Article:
Posted on Tuesday, December 11th, 2012 by Angie Han
It’s hard to believe it’s only been three years since Rovio Entertainment launched a little mobile game called Angry Birds. In that time, the franchise has become totally ubiquitous. I’m not just talking about the countless special editions of the game itself, either. I can’t walk into a drugstore without seeing Angry Birds-branded candy and plush toys for sale, and Angry Birds t-shirts are a common sight on the subway or the sidewalk.
Now, the cute but vicious creatures are pushing into new territory with a planned movie. Rovio has announced that a 3D CG-animated feature adaptation will hit in 2016, with John Cohen (Despicable Me) producing. David Maisel (formerly of Marvel Studios) remains on board as executive producer. More details after the jump.
Rovio revealed its intention to move into TV and features in 2010, and last year hired Maisel to build Rovio its own self-contained studio — much as he did with Marvel Studios. Maisel signed on to the project last fall. The idea behind his hiring was for Rovio to build its own self-contained studio a la Marvel. Following that plan, Angry Birds the movie will be financed and produced in-house. The film is slated for a summer 2016 opening.
Cohen’s had plenty of experience with animated films. While at Fox, he worked with Blue Sky on Ice Age, Robots, and Horton Hears a Who; since then, he’s also produced Despicable Me and executive produced Hop. In addition, it was his idea to turn Alvin and the Chipmunks into that grating CG feature. While the Angry Birds games have attracted players of all ages, Cohen’s resume suggests that the cinematic version may be more kid-oriented.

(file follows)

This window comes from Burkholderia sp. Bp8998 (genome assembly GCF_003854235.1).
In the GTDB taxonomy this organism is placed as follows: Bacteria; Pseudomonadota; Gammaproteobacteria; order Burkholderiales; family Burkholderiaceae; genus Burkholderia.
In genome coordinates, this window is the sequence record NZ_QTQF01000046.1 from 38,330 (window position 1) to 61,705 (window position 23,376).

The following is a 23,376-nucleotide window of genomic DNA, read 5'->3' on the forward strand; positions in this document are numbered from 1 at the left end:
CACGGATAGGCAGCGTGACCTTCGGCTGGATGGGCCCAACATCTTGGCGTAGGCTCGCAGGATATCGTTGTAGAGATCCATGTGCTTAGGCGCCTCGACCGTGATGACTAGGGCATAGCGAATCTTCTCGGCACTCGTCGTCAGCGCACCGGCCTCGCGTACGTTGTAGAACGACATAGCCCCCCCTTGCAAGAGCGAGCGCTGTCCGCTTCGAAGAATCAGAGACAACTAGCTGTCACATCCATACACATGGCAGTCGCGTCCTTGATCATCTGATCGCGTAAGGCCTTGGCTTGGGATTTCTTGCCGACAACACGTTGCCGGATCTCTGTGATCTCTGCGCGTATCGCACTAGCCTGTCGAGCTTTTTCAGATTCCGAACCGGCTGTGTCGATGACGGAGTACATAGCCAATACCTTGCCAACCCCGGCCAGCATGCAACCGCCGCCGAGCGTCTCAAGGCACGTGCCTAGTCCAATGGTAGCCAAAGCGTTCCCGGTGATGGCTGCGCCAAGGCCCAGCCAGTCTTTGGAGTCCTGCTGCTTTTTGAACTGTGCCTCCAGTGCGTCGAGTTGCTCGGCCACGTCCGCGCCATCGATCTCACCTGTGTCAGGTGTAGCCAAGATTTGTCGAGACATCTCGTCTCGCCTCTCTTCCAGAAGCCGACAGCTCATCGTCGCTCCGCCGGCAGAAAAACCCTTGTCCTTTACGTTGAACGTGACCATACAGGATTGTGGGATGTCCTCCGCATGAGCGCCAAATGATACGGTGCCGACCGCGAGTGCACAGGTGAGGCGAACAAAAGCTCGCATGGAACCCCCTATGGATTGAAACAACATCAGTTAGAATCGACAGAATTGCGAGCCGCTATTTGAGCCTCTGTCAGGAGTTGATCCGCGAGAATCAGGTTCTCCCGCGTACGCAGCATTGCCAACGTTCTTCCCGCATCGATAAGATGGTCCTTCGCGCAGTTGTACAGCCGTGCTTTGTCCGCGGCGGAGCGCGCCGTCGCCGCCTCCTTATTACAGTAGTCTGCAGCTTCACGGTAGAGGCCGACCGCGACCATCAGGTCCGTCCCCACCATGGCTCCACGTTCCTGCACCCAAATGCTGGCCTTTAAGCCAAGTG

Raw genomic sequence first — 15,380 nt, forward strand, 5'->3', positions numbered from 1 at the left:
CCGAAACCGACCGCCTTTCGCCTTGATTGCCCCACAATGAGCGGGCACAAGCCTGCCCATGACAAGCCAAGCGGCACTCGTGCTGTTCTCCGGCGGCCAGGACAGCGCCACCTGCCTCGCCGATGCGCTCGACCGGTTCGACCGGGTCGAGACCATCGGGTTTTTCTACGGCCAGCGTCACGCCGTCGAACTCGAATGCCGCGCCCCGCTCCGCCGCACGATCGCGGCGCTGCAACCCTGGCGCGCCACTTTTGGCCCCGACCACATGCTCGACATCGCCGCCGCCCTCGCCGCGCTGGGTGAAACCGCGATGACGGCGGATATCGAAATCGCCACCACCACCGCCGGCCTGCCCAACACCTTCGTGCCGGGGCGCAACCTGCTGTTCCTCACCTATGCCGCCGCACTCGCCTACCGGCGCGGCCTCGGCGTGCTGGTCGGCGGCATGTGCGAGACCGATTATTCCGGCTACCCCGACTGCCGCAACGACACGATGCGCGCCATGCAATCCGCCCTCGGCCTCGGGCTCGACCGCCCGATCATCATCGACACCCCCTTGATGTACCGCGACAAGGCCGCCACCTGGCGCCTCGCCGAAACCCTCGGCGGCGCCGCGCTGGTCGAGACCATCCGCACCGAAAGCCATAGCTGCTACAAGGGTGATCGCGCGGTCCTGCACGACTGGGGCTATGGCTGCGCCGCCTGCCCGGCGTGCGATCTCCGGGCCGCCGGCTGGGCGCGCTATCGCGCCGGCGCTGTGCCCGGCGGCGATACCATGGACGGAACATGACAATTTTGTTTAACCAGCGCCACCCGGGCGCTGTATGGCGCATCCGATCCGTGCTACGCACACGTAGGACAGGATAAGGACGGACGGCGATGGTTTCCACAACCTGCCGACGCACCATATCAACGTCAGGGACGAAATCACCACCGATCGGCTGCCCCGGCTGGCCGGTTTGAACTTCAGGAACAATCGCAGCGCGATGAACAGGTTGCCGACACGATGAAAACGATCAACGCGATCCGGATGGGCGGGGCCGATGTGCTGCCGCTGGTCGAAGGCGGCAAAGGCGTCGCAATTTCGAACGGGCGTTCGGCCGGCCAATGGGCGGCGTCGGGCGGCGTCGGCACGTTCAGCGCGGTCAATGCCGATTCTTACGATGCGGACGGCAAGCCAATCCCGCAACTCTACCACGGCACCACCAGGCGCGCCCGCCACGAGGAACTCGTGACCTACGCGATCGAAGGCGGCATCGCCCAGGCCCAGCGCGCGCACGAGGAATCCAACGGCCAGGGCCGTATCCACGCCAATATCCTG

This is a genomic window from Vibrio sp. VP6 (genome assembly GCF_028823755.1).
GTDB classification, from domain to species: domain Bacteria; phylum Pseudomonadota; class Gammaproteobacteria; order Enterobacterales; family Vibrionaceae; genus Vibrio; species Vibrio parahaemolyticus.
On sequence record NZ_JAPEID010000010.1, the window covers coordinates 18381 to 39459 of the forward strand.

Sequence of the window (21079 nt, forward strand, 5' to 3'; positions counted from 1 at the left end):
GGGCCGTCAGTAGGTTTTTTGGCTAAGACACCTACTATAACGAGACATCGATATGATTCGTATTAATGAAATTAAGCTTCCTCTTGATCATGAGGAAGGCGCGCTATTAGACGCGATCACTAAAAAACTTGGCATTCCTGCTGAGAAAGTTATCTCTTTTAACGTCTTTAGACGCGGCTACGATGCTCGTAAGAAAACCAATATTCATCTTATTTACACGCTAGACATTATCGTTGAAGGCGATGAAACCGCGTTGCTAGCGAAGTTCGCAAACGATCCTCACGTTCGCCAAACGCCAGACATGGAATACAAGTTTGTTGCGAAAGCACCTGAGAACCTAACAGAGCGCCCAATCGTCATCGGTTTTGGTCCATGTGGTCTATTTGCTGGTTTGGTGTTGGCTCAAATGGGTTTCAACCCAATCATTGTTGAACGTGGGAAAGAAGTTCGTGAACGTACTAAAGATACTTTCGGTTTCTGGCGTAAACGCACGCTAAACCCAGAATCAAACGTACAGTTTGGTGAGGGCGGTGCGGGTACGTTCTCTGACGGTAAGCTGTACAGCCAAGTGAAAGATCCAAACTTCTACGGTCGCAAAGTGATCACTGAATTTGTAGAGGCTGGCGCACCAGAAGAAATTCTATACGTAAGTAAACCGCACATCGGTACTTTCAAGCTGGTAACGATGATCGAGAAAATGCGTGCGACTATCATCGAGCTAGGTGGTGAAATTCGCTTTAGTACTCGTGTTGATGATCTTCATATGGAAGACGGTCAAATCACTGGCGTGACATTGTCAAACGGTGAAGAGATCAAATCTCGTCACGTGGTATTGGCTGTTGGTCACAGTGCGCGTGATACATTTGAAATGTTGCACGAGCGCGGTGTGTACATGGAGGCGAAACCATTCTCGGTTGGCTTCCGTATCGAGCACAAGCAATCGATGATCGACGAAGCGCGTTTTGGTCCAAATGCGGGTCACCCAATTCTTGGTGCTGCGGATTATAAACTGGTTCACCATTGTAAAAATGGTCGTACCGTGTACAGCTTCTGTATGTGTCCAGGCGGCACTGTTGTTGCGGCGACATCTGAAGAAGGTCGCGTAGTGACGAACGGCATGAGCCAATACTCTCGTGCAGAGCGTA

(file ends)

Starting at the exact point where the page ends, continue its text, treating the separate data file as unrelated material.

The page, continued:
As for what the movie will actually be about, your guess is as good as ours. While the game does have a plotline of sorts, it doesn’t have much of a mythology to draw from, and its characters don’t have strong distinct personalities. Then again, I guess that still puts it at an advantage over something like Battleship, which had no story or characters at all until Peter Berg and his writers made them up.
Perhaps they can borrow some ideas from what is still my favorite piece of Angry Birds-inspired entertainment — the “Angry Birds Peace Treaty” from the Israeli show Eretz Nehederet.
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